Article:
Lot No. 646 (91st Auction)
Louis Audemars, Brassus & Gèneve, Case No. 13054, 60 mm, 190 g, circa 1881

A gentleman's impressive, large, heavy and almost as new minute repeating pocket watch with split seconds chronograph
Case: 18k gold, engine-turned, à goutte, numbered and signed gold dome, chronograph pusher via crown, pusher for split seconds chronograph at "1". Dial: enamel, radial Arabic numerals, signed, auxiliary seconds, 60 min. counter, blued spade hands. Movm.: bridge movement, frosted, gilt, signed, very finely matted and bevelled chronograph steel parts, ratchet wheel, ground and bevelled double hand tong with polished bevelling, separate ratchet wheel for split seconds chronograph, 2 hammers / 2 gongs, gold screw compensation balance, blued Breguet balance spring with 2 terminal curves by Phillips, counterpoised lever.

This watch is described and illustrated in: "Louis Benjamin Audemars - His Life and Work. The rise and fall of a watch making dynasty" by Hartmut Zantke, Leonberg 2003, p. 398.

Louis-Benjamin Audemars
Born in 1782 in the Vallée de Joux, he was apprenticed at the age of 16 to the already famous Philippe Meylan, who had specialized in making watch movements. Audemars' manual skills, keen perception and intelligence impressed Meylan so much, that a partnership was offered to him. In 1811 Meylan went to Geneva and made Audemars his successor. He left Audemars the workshop which produced movements for other companies. The new company Meylan formed with Piguet became beside Le Roy, Breguet, Jürgensen, Charles Oudin, LeCoultre, Piguet Frères, Bautte, Piguet & Meylan, Patek, Frodsham, Dent, and Benson important customers for Audemars. In 1832 Audemars decided to produce complete watches to sell under his own name. Louis died a year later leaving this challenge to his eight sons, who continued running and developing the Audemars company. Between 1832 and 1837 the company invented the keyless winding/setting system, which is known today as the Audemars system. Audemars catalogues list "Breguet" caliber watches, "Breguet style" repeaters with independent centre seconds, "demi Breguet" calibers and Breguet anti-shock devices (pare-chutes). The Audemars company was soon recognized as one of the best. At the London Exhibition of 1851 it showed 10 watches with different escapements and complications. The company became famous for its ultra-complicated watches. Among the honors Audemars received were: London 1851 First Class Medal, New York 1853 Bronze Medal, Paris 1855 First Class Medal, London 1862 First Class Medal, Academie Nationale de France 1856-1863 First Class Honor Medal, Vienne 1873 Medal of Progress, Philadelphia 1876, Paris 1878 1ère Medaille d'or, Croix de la Légion d'Honneur, Diplôme d'Honneur, Sidney 1879 First Class Medal, London 1880. Audemars was named Watchmaker to the Queen of England, which was a very rare honour to be bestowed upon a foreigner.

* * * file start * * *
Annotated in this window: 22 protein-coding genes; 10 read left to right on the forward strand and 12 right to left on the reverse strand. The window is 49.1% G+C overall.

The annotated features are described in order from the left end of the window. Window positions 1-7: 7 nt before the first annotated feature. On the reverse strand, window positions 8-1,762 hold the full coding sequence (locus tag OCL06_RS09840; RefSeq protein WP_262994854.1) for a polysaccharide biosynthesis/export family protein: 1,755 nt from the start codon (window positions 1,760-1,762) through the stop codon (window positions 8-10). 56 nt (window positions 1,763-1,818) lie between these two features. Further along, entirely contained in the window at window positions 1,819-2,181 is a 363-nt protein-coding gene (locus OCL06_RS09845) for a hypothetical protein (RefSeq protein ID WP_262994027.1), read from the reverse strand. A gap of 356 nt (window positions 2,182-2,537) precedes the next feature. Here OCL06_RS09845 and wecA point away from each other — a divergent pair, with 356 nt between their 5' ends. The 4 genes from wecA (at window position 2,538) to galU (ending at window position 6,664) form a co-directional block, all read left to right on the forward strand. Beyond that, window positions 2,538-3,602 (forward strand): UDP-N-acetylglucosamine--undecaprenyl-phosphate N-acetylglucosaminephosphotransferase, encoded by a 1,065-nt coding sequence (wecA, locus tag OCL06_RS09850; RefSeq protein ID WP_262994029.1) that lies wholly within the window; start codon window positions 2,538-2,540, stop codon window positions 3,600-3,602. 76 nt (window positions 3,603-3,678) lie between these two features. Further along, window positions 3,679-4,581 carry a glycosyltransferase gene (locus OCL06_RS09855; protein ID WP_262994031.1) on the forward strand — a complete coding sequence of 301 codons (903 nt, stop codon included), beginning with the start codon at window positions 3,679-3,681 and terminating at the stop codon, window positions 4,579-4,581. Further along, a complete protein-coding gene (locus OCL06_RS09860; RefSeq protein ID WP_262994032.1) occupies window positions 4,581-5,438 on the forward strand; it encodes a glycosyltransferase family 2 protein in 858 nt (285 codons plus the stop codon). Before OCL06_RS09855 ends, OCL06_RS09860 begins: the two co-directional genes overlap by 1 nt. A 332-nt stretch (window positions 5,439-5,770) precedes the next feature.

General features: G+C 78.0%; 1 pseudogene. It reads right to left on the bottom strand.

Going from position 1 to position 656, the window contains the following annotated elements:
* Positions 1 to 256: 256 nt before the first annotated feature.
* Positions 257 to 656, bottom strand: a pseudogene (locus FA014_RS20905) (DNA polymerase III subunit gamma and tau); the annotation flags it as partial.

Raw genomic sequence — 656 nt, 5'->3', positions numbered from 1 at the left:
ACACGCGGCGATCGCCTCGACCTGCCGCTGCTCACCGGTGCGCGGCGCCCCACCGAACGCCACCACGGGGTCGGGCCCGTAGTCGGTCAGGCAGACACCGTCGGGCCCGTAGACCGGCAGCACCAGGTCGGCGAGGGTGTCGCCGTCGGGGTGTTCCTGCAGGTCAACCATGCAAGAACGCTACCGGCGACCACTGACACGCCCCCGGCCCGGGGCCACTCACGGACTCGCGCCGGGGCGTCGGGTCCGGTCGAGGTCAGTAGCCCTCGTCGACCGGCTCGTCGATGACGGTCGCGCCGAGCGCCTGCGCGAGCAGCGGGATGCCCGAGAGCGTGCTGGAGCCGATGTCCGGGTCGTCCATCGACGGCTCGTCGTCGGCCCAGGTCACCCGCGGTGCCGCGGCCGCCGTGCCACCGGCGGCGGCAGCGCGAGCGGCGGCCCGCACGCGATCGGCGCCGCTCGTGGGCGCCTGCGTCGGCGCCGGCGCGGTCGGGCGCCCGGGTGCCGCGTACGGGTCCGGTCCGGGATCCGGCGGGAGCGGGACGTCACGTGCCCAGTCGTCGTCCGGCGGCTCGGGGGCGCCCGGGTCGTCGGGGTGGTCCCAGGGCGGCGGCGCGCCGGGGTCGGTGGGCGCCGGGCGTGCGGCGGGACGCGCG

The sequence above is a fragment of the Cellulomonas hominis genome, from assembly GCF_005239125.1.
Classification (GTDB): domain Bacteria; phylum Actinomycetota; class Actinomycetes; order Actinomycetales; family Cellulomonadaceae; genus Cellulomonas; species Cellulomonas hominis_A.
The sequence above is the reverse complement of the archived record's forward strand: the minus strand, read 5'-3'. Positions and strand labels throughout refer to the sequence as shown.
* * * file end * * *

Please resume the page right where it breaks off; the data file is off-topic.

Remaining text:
Estimate  17,000 - 30,000 €

Price Realised  22,400 €
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